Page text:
Saturday, November 25, 2006
THE DREAM BOX: UNDER THE SEA
I see the sea.
The sea sees me.
— "Suburban Bathers" by the Residents
Last night as I went to bed, I put on the movie DAGON and let it inspire my dreams.
It's a loose blending of two H.P. Lovecraft short stories, “Dagon” (1917), and “The Shadow Over Innsmouth” (1936), both crawly tales of ancient sea gods and half-human fish people, subjects that hold great appeal to me as a water sign. As a child I often fantasized about growing me some gills, ditching the surface world, shouting “You fucking ROCK!!!” to Prince Namor (Arthur Curry is a big wuss — to say nothing of a MAJOR failure as an imitation — by comparison) and existing for the rest of my days amidst the limitless wonders found beneath the waves, and at times my adult reveries take me right back to that long ago part of my imagination. Most often in dreams.
There’s always a moment during my slumber when I know with absolute certainty that I’m dreaming, and when I reach that point I just surrender and let it take me where it will. Last night I came to in what the Australian aborigines call the Dreamtime somewhere very, very deep in the Stygian depths, unaware of how the hell I got there.
I felt the crushing pressure of the ocean, and even in a dream I knew that the air in my lungs would soon run out. My body drifted and bobbed about aimlessly, and my arms floated against my will, rendering me into a mock crucifixion position, preparing my flesh as some sort of questionable sacrament for any fish who might swim by. I hoped it would be a magnificent Great White shark, the badassed Carcharadon Carcharius, my favorite squaliform since I was a wee Bunche, who would come along and make short work of me, but I just hung there in undersea limbo for what seemed like an eternity. Then my attention was quickly diverted by a sensuous form, utterly at one with the Great Mother Ocean gracefully appearing as if from nowhere, and in an instant the merely strange leapt into the realm of the mythic.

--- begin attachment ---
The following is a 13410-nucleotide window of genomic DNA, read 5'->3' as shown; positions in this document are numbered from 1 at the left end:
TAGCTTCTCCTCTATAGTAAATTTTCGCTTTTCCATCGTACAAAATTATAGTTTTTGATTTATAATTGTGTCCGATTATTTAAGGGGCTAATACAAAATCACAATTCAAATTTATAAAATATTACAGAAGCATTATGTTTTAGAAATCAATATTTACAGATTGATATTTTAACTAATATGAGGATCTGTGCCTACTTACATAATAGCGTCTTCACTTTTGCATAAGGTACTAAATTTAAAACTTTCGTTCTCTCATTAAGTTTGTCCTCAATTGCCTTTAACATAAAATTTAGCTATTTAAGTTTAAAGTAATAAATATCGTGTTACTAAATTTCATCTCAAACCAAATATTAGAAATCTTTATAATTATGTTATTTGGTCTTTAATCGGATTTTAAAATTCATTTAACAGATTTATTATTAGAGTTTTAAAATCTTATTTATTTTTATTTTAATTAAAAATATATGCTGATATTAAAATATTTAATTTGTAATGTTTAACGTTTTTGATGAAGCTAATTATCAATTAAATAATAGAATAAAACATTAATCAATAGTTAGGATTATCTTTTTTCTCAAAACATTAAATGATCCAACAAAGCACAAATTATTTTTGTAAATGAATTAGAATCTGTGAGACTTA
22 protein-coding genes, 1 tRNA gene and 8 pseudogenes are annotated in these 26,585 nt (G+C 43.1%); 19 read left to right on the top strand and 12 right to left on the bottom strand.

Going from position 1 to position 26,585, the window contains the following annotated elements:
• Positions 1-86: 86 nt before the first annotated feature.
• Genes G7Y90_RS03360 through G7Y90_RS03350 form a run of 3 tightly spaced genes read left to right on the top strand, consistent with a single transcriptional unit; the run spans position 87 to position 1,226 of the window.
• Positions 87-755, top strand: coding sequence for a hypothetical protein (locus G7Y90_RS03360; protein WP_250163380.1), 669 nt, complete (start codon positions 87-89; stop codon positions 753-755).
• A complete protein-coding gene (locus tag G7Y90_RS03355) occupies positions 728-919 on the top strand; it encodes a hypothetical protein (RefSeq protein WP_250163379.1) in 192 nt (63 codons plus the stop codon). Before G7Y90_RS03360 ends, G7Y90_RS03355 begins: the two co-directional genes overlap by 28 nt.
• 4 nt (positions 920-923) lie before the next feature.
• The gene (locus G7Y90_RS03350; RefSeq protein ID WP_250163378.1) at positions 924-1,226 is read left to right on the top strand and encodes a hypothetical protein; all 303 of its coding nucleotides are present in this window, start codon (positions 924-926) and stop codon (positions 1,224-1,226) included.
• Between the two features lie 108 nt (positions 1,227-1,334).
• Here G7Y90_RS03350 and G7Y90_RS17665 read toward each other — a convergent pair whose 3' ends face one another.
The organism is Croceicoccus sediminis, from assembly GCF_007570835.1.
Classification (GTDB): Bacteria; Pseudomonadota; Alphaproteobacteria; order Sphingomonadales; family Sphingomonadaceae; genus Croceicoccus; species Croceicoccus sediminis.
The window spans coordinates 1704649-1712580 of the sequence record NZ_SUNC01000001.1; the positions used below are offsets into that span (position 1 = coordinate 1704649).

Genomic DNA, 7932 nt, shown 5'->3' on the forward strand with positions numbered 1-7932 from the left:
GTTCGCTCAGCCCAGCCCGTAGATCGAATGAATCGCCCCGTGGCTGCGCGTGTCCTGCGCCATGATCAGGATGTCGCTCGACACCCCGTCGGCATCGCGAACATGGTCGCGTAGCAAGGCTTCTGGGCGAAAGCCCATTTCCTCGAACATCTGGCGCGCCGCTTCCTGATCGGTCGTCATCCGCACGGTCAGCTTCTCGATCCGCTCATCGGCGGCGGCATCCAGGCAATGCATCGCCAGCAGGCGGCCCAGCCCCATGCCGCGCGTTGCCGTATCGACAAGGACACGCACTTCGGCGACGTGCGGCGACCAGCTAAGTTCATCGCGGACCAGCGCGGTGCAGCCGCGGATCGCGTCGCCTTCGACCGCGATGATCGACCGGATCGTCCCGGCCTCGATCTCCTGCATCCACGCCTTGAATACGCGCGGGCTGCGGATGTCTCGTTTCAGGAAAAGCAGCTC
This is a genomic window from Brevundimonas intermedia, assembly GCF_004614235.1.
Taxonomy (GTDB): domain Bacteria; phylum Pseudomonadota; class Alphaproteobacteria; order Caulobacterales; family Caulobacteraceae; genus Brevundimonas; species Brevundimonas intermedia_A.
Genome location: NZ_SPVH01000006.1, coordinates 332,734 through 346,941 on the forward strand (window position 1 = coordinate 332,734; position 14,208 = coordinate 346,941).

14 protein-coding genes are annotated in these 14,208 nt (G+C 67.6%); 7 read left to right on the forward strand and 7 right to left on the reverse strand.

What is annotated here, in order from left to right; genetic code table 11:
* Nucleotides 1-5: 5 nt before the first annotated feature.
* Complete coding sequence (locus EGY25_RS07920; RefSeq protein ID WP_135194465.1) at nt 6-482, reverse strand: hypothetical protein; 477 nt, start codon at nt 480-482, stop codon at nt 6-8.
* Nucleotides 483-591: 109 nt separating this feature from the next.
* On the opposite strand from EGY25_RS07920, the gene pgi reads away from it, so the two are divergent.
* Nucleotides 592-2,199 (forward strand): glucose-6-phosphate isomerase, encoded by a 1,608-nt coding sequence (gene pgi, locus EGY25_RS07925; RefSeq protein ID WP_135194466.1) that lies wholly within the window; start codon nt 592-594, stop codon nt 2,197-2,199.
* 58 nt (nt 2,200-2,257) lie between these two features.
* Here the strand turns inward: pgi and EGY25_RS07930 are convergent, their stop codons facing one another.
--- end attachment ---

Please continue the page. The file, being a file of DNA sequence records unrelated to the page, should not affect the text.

A beautiful mermaid, a creature that I know does not exist, swam up to me, her huge hazel eyes filled with curiosity. Her gaze met me with a silent “What are you, odd thing?” and she circled me, her blue/green scales brushing against me in a frictionless tickle. There was no verbal communication; she was able to speak with a mouth full of water, clicks and whistles and such, but I had no such luck. All I could do was sit there and wonder at her otherworldly loveliness.
Her long, dark hair undulated around her mesmerizing face, slowly buffeted about by unseen currents that gave them a life independent of their source, and her perfect breasts, twin glories that would bewitch Poseidon himself, followed suit. Below this vision’s navel was where an ever-solidifying tattooing of scales formed into a lengthy tail that lazily fanned back and forth, assitsting the motions of her arms to hold her in place, and she craned her head forward to get a better look at me.
Those eyes held me transfixed as she appraised me, this clumsy foreigner in her world, and she appeared to reach the decision that I meant her no ill. At that, she moved closer and embraced me, her hands and tail wandering about my form in an effort to figure out what I was, touch being the one language we could share in her silent environment.
As what was left of the air in my lungs began to give up the ghost, the sea-goddess understood my plight, and she kissed me long and deep, sustaining me with her aquatic kindness. As our embrace became more affectionate, my ears resounded with a horrid mechanical beeping sound, and just before I awoke, my ichthyologic Isis embraced my head and softly said to me, “Soon.” I gazed into her eyes and saw her mouth draw back into a melancholy smile, and then she abruptly disappeared.
At that moment, I awoke and picked up the phone whose ringer I usually turn off before I go to bed, only to be greeted by some woman looking for “Anthony.” I told her that she had a wrong number, and she politely apologized, and I returned the phone to its cradle.
I then lay there on my bed, utterly awake, and staring at the ceiling, longing to return to the depths and the welcoming arms of that far away Nereid…
Sometimes dreams have as little mercy as the waking world.